What does Brexit mean for Sub-Saharan Africa? The only thing that we know for certain at this stage is that there are a lot of unknowns, largely because the form that Brexit will take when and if Article 50 of the Treaty on European Union is triggered, has not yet been confirmed. Despite this, some key issues (outlined below) have already become talking points amongst those with an interest in Africa.


Some are worried that the uncertain climate will encourage capital flight from Africa and force investors to look towards safe havens. However, early responses have been mixed. Whilst investors may avoid risky assets such as oil (oil prices fell by over 6% the day after the referendum according to reports from CNBC Africa), commodities such as gold and other precious metals have seen a sharp increase in value. The credit profiles for gold mining companies, Ashanti Gold and Gold Fields, recently reflected this (both saw a 9-11% increase in value in the weekend following the referendum).

But the impact of the UK on Africa should not be overstated. Combined data from the Office for National Statistics and the United Nations Conference on Trade and Development shows that, in 2014, the UK contributed only 16% of the total foreign direct investment ("FDI") flows into Africa and this investment has been proportionately reducing since that time.


Investment via development aid may be a more pressing issue. For many years, the UK has donated a significant amount of financial aid to help improve the infrastructure existing within African countries via the EU aid programmes, and has been a leader in many initiatives. The UK has already committed 0.7% of its Gross National Income to development aid and, in the short term, it is unlikely to backtrack on this promise. However, the UK has played a key role in Africa (for example, Somalia peacekeeping) and in a disrupted landscape the possibility of a reduced Africa focus will be real.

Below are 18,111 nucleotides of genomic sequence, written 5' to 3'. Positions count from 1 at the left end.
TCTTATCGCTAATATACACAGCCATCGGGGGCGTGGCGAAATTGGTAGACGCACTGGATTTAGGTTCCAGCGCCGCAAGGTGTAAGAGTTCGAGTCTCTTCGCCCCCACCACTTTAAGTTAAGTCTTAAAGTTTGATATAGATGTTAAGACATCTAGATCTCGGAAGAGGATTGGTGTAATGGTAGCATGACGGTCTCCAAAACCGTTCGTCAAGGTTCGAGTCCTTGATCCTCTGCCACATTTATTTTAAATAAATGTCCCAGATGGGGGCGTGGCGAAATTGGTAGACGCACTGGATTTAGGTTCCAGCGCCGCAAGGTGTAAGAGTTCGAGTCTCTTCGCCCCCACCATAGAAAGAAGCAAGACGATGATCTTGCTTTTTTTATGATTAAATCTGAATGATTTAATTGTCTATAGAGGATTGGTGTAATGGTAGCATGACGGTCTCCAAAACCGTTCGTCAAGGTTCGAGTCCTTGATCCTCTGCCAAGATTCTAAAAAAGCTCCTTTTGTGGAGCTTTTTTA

There has also been a visible impact on the value of African currencies following the uncertainty generated by Brexit. Reuters confirmed that the South African Rand lost more than 8% of its value against the dollar, becoming the worst performing currency in the global markets, after the British pound sterling. The immediate aftermath of the referendum is showing that efforts to promote economic stability in Nigeria through Nigeria's recent foreign exchange policy, which de-pegged the Naira against the Dollar, may be hindered too, alongside other headwinds. Overall the currency market fluctuations appear likely to continue.


There are numerous trading arrangements that exist between the UK and Africa. The UK is an important trade partner for many African countries and much of its relationship with Africa is governed by deals and policies negotiated via the EU. An important question which investors in Africa, importers into the UK and regional bodies such as the Economic Community of West African States ("ECOWAS") and the East African Community (the "EAC") will therefore consider is whether future agreements with the EU will continue to grant favourable access to the UK if the UK finalises its exit from the EU, and the extent to which these will reflect current policies and sentiment (e.g. on anti-protectionism). Obviously, it will be necessary to negotiate new standalone bilateral agreements and parties to any agreements which are yet to be finalised (e.g. the EAC, which is in discussions to sign an Economic Partnership Agreement with the EU and Nigeria, which is yet to sign the Economic Partnership Agreement between the EU and ECOWAS) will likely wait for some clarity before progressing. Who will be at the front of this queue?

Final Thoughts

It is too early to gaze into a crystal ball, but clearly there will be significant, and in many cases unforeseen, consequences for Africa and trade in Africa.